China’s Stimulus Is Just Sitting in Cash, Not Being Invested

Photo of Shanghai China street at nightFrom Tyler Durden: China is hoarding cash at the fastest pace since the Lehman Brothers crisis, with companies and investors clearly afraid to put money to work since the Shanghai composite’s meltdown last year.

The last few months have seen trillions of dollars of fresh credit puked into existence in China to enable goal-seeked growth numbers to creep lower (as opposed to utterly collapse). The problem is… the Chinese are hoarding that cash at the fastest pace since Lehman as liquidity concerns flood through the nation.

China’s M2, a broad gauge of money supply including savings deposits, rose at the slowest pace in 15 months and trailed the government’s full-year target of +11% in July. But, as Bloomberg details, by contrast, M1, the total of cash, checks and demand deposits, rose at the quickest pace in six years…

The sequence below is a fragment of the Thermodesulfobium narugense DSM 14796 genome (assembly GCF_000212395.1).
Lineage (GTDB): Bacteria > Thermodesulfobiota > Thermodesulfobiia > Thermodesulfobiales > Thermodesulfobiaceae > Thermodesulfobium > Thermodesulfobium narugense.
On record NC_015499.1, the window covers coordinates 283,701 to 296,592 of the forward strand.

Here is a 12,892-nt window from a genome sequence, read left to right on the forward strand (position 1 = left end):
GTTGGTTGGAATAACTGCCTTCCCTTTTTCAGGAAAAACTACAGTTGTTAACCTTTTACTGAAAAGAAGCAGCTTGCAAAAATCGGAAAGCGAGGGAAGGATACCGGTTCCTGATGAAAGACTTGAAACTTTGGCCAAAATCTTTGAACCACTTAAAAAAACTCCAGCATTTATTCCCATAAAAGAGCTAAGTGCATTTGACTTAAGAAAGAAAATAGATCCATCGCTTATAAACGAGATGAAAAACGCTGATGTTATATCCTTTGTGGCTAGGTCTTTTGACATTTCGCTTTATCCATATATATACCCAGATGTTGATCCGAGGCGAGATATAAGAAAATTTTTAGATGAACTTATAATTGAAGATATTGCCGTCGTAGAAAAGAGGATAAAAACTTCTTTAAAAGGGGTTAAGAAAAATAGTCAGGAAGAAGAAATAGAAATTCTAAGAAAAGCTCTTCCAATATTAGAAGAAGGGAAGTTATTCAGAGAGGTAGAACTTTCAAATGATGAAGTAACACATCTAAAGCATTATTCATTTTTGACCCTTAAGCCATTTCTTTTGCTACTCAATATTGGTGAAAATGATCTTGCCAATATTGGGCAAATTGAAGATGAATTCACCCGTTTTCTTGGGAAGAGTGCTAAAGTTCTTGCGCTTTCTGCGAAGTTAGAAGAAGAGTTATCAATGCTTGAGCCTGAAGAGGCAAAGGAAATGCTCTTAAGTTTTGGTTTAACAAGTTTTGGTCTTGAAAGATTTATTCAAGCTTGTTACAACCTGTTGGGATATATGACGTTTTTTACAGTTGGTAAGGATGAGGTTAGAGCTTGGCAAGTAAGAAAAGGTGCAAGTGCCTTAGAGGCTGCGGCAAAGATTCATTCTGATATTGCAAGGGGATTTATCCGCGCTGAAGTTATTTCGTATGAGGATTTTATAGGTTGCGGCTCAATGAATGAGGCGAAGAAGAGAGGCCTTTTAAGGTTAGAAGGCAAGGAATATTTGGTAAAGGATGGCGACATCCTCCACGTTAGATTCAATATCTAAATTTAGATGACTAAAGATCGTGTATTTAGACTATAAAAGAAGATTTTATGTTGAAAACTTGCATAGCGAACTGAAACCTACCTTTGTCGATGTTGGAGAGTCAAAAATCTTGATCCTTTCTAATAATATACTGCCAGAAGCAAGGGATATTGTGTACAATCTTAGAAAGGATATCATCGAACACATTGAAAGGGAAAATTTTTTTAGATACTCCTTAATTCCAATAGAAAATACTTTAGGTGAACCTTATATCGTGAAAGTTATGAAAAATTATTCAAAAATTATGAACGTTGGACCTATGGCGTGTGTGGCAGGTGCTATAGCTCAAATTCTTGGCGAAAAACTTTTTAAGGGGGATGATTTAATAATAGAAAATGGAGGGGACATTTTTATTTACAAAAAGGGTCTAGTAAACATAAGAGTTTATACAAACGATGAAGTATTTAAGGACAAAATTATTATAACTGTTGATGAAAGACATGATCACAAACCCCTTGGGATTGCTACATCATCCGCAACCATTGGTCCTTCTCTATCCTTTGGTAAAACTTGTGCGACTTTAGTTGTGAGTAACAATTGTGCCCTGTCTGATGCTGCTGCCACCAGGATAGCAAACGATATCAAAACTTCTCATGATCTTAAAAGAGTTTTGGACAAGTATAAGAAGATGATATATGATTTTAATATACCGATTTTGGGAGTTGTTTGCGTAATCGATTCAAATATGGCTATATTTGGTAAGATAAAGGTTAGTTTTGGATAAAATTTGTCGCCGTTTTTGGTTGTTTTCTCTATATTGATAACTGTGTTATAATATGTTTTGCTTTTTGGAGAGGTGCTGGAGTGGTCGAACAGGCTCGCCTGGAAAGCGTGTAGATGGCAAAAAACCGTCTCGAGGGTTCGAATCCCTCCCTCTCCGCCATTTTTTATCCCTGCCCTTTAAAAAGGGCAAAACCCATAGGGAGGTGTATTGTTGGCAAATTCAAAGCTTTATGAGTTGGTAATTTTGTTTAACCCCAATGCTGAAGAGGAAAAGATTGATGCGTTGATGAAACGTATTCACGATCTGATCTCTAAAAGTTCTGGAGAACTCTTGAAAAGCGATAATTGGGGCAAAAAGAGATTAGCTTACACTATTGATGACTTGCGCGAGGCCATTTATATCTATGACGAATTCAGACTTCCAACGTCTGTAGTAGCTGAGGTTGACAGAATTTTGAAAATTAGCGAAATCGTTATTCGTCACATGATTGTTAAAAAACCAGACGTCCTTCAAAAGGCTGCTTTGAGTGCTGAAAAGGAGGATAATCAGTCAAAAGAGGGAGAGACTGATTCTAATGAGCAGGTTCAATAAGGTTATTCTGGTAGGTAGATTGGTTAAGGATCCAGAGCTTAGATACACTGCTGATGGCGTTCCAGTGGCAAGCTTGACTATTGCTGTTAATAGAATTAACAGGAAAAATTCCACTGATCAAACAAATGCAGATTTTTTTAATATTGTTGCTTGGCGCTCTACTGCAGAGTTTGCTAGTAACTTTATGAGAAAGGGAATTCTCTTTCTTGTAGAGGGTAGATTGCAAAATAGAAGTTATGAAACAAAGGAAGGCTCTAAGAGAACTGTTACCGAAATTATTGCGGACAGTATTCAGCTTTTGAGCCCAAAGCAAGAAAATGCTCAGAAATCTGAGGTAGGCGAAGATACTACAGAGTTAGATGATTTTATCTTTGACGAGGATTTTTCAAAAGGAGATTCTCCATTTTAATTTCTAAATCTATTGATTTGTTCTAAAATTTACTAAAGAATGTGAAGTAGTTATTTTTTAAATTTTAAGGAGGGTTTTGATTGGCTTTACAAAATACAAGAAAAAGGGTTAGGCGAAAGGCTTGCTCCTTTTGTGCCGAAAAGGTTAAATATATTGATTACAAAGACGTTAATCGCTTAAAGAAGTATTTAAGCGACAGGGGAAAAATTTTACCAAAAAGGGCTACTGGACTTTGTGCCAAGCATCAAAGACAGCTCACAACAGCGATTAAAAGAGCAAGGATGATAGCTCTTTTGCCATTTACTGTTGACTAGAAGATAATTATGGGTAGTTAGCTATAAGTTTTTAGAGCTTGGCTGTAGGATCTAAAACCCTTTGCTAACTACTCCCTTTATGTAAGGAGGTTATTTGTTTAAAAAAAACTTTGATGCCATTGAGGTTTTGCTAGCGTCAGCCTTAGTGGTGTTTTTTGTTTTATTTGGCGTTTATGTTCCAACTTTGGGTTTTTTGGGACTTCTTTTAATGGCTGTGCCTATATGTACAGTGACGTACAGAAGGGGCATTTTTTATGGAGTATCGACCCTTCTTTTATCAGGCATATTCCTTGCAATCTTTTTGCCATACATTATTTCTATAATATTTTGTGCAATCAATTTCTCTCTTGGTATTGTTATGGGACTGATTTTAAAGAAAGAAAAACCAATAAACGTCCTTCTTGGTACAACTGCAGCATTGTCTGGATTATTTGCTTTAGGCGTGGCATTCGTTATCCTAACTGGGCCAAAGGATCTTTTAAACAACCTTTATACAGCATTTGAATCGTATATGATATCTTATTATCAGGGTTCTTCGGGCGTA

That shows companies “are holding all this cash, but investment returns are low and there are few options for projects,” said Liu Dongliang, a senior analyst at China Merchants Bank Co. in Shenzhen.

In fact, no matter what has been done since the Chinese stock market crashed, the Chinese have been hoarding cash…

In fact, the hoarding of cash in China corresponded with the top in 1999/2000, and the top in 2007…

The iShares FTSE/Xinhua China 25 Index ETF (NYSE:FXI) rose $0.50 (+1.35%) to $37.62 per share in premarket trading Monday. The largest ETF focused on large-cap Chinese equities has gained 5.19% year-to-date.

FXI-2016-08-15

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